Personally, I think so.  Maybe Sean Southey and PCI Media Impact would agree.

There you have it - my morning ideation on how to design-think a program that solves problems, builds community, fosters new collaborations and breaks down socio-cultural silos.

And it took be about 10 minutes to write.

Think what we could accomplish if we committed to making this vision come true together.

Who's with me?

Wednesday 8 July 2015

Andrew Loku

It's hard not to feel frustrated.

If Andrew Loku had been white, or female, would he be alive today?

If the police had known the building was affordable housing for people suffering from mental illness, might they have taken a different tact - or ensured they had a Mobile Crisis Intervention Team on hand?

Given the number of protests that have sparked south of the border with police killing black men, might the officers in question not have considered the media fallout of acting so quickly?

Or, following carding, is this further evidence of a real cultural problem within the Toronto Police Service?

It's the police's job to keep the peace, and yes, they have  a right to defend themselves.  Based on the details we have so far - and clearly, we don't have anything other than anecdotes - the in-the-moment risk was minimal.

So, is this a police training issue?  Is there a related concern about police having insufficient EDP (Emotionally Disturbed Person) management training?  Or, is it a matter of police being demanded to be too many things, and perhaps shouldn't be mental health interventionists in the first place?

I have, of course, discussed all this before.  There are clear and practical solutions that can be put into play, right now.

But they require people at various stations to admit what they're doing now isn't perfect and accept a fair amount of change.

And as they say, it's that which adapts that survives.

Tuesday 7 July 2015

If Stephen Harper Were a Game of Thrones Character...

Some might say he's Twyin Lannister, but I don't think that fits.  Twyin was more about the brand than Harper has ever been.

No, if I were to peg Harper as one guy from Westeros, it'd be this one.

Trouble at our shores?  Eco-terrorists, niqab, etc?  Harper creates fights and then positions himself as the only one who can keep us safe from conflict.  He divides and conquers with abandon, attempting to create and live by his own rules along the way (everything from cutting off the media to committee disruption manuals."

As his own messes grow, his tactics and pressure become more severe - because that's what it takes to keep winning.  

And the climb, don't you know, is everything.  Regardless of the fall.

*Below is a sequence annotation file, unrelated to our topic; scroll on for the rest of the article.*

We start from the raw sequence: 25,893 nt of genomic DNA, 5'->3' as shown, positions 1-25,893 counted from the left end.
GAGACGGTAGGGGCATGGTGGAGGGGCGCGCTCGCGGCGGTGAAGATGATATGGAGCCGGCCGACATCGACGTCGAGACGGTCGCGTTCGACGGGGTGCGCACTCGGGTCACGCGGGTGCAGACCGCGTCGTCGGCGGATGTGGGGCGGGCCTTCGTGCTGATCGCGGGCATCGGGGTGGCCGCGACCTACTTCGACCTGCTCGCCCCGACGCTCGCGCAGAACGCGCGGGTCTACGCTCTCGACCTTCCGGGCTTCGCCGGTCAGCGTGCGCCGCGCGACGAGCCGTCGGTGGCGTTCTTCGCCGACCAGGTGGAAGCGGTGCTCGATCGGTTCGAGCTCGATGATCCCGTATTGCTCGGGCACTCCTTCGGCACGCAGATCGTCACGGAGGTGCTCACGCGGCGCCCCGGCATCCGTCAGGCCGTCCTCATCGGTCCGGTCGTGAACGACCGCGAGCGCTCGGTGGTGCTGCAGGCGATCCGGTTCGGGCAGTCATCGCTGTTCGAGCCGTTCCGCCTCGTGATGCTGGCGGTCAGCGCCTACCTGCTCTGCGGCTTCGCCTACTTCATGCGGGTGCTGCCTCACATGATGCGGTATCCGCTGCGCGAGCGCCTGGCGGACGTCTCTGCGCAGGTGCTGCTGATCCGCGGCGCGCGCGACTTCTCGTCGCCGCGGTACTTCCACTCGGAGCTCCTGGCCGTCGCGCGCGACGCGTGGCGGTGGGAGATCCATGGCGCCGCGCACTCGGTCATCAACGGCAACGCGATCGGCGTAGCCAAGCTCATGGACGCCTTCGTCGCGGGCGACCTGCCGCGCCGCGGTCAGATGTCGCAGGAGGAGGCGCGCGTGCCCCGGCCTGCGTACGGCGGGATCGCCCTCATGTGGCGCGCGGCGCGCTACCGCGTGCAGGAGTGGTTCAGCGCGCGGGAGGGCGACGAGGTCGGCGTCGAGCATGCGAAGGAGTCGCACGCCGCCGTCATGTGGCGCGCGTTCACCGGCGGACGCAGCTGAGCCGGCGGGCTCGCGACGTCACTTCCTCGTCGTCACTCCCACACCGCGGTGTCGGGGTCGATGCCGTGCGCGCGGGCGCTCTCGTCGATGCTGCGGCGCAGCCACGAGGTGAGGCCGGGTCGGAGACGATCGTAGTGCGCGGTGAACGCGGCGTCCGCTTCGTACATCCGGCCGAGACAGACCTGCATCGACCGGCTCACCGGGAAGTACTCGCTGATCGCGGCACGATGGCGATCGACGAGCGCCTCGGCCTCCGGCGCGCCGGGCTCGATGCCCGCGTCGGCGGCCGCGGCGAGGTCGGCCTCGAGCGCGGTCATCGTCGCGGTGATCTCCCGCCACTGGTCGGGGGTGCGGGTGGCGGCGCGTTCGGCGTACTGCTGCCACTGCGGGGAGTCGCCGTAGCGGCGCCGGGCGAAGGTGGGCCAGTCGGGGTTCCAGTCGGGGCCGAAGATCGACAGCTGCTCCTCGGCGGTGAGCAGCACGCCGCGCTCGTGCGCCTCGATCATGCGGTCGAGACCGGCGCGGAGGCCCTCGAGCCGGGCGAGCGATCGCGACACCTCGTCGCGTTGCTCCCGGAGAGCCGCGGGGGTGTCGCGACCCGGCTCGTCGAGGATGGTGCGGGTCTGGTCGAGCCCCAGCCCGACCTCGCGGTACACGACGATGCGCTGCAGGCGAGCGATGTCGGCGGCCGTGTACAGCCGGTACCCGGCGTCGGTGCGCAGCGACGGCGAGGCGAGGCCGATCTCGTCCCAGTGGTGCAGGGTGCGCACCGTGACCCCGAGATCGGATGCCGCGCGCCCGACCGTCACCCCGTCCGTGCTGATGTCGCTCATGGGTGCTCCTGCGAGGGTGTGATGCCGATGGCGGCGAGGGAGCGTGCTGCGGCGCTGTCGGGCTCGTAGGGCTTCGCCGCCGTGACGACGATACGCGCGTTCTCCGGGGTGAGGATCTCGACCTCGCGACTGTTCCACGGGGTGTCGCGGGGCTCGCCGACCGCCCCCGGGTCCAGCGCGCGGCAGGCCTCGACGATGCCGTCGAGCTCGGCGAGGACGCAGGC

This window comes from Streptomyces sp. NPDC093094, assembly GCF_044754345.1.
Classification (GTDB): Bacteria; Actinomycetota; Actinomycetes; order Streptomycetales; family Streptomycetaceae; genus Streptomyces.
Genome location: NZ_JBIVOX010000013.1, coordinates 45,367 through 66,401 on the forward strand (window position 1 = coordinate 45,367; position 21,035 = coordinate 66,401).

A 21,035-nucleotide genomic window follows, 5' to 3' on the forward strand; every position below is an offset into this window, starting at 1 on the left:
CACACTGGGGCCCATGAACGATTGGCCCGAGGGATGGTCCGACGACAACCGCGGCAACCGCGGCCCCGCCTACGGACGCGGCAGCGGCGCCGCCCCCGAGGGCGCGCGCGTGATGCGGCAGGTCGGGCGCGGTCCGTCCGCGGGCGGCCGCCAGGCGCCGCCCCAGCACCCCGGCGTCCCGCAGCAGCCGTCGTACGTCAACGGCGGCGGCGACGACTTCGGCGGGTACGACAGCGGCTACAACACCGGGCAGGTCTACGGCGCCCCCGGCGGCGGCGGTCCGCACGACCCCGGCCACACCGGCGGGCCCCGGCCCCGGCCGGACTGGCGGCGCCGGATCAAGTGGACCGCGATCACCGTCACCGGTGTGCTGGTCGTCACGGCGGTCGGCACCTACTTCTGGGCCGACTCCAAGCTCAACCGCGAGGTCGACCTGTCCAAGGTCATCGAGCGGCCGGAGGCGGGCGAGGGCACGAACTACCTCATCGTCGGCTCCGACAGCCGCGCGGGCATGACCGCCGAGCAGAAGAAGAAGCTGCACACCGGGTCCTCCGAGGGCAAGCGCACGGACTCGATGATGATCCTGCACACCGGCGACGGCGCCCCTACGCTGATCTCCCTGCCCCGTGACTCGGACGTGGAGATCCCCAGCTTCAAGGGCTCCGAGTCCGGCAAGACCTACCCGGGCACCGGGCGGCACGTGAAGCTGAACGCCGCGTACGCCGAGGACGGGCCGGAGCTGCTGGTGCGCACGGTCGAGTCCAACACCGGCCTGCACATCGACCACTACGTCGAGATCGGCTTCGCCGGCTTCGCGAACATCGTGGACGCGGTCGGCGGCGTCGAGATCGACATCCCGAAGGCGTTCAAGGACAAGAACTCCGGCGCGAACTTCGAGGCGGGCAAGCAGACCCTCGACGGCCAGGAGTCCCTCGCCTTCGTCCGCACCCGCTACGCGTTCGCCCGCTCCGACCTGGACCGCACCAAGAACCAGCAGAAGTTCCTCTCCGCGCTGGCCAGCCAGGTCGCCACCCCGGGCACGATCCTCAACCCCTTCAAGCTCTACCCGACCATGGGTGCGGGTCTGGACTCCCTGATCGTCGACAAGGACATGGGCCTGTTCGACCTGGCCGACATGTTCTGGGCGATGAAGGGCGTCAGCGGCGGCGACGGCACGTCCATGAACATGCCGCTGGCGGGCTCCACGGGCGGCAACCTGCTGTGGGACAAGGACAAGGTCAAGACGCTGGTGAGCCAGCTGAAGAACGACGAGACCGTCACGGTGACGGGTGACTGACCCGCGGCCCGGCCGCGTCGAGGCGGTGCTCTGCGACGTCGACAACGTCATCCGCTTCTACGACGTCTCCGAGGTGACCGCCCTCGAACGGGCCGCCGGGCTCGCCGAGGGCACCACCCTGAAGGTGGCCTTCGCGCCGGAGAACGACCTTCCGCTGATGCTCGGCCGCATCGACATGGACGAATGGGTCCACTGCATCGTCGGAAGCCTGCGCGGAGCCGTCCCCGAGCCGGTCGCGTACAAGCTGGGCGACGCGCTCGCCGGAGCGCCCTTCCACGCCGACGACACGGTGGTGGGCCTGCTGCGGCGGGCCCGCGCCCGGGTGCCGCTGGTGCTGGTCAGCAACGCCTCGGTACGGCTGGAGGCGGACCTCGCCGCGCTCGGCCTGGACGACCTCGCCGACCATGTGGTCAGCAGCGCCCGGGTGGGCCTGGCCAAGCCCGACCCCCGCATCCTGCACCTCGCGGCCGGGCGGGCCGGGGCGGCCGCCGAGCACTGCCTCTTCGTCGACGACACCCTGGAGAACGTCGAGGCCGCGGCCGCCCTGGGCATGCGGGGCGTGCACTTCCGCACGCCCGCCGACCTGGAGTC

How about the other guys?  Who would you peg the other leaders as?

Monday 6 July 2015

Star Wars: Year of the Rat

The Mouse House recognizes the financial juggernaut that is the pan-Asian film-going audience, Chinese and beyond. If you want to expand your Asian market for big-bill films like, say, Star Wars, it's simply good business to put some Asian actors on screen to increase their appeal.

There's something both funny and deeply satisfying in this.  We've seen some pretty vocal backlash against the notion of a black stormtrooper or a woman lead in Mad Max: Furiosa Road.  The people raising their voices so vociferously tend to be neither black nor women; they're the sort of folk used to comfortably seeing themselves reflected as heroes or in positions of power and are perhaps somewhat uncomfortable about that dominance being challenged.

It's the worst kind of invasion; it's like Lefty Hollywood is opening the door and letting the barbarians in.  Or like that time Apple argued in favour of gay marriage.

How the people who argue that their traditions/genetics are superior while promoting free-market capitalism and dismiss marginalized populations as whiners square their fear of being supplanted on the streets, in the work place and even on screen by lesser-than ethnicities is a bit confusing, but hey - when you're ideology is simple and straightforward, there's not much that can alter it, is there?  

That's the big secret to competition - it's not necessarily about fighting the right enemies, so much as befriending partners.  

Evolution isn't about those who are the toughest, inflexible or violent - it favours those best able to adapt.

Which is why I'm not super worried about race wars or violent clashes between ideological progressive and conservatives.  It's basic Sun-tzu; the best battles are the ones won without ever setting foot in the arena.

I can't force you to believe this, but it is good business.

Trust me.